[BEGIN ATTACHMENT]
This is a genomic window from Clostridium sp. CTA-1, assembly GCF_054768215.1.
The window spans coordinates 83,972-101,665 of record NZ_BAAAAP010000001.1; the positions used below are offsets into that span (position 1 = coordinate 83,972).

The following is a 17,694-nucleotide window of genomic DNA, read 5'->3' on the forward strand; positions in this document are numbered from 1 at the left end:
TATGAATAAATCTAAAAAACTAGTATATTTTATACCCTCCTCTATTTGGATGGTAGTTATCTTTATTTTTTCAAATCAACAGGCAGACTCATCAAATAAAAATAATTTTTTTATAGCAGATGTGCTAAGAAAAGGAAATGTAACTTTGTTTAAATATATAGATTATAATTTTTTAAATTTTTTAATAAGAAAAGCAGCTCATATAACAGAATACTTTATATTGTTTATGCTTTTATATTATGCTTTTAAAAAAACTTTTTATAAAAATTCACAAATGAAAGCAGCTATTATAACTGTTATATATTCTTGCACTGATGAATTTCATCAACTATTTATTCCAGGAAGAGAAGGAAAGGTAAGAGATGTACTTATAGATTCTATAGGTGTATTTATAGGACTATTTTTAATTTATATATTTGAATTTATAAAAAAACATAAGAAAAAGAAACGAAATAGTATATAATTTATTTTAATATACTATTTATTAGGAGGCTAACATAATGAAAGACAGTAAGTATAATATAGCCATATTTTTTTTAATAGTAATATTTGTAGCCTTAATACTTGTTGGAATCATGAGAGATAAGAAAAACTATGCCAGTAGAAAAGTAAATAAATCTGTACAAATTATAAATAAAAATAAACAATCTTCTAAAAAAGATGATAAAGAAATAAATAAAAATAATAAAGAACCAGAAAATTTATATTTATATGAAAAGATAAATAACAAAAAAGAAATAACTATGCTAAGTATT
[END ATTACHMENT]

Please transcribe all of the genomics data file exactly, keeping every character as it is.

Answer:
This is a genomic window from Clostridium sp. CTA-1, assembly GCF_054768215.1.
The window spans coordinates 83,972-101,665 of record NZ_BAAAAP010000001.1; the positions used below are offsets into that span (position 1 = coordinate 83,972).

The following is a 17,694-nucleotide window of genomic DNA, read 5'->3' on the forward strand; positions in this document are numbered from 1 at the left end:
TATGAATAAATCTAAAAAACTAGTATATTTTATACCCTCCTCTATTTGGATGGTAGTTATCTTTATTTTTTCAAATCAACAGGCAGACTCATCAAATAAAAATAATTTTTTTATAGCAGATGTGCTAAGAAAAGGAAATGTAACTTTGTTTAAATATATAGATTATAATTTTTTAAATTTTTTAATAAGAAAAGCAGCTCATATAACAGAATACTTTATATTGTTTATGCTTTTATATTATGCTTTTAAAAAAACTTTTTATAAAAATTCACAAATGAAAGCAGCTATTATAACTGTTATATATTCTTGCACTGATGAATTTCATCAACTATTTATTCCAGGAAGAGAAGGAAAGGTAAGAGATGTACTTATAGATTCTATAGGTGTATTTATAGGACTATTTTTAATTTATATATTTGAATTTATAAAAAAACATAAGAAAAAGAAACGAAATAGTATATAATTTATTTTAATATACTATTTATTAGGAGGCTAACATAATGAAAGACAGTAAGTATAATATAGCCATATTTTTTTTAATAGTAATATTTGTAGCCTTAATACTTGTTGGAATCATGAGAGATAAGAAAAACTATGCCAGTAGAAAAGTAAATAAATCTGTACAAATTATAAATAAAAATAAACAATCTTCTAAAAAAGATGATAAAGAAATAAATAAAAATAATAAAGAACCAGAAAATTTATATTTATATGAAAAGATAAATAACAAAAAAGAAATAACTATGCTAAGTATT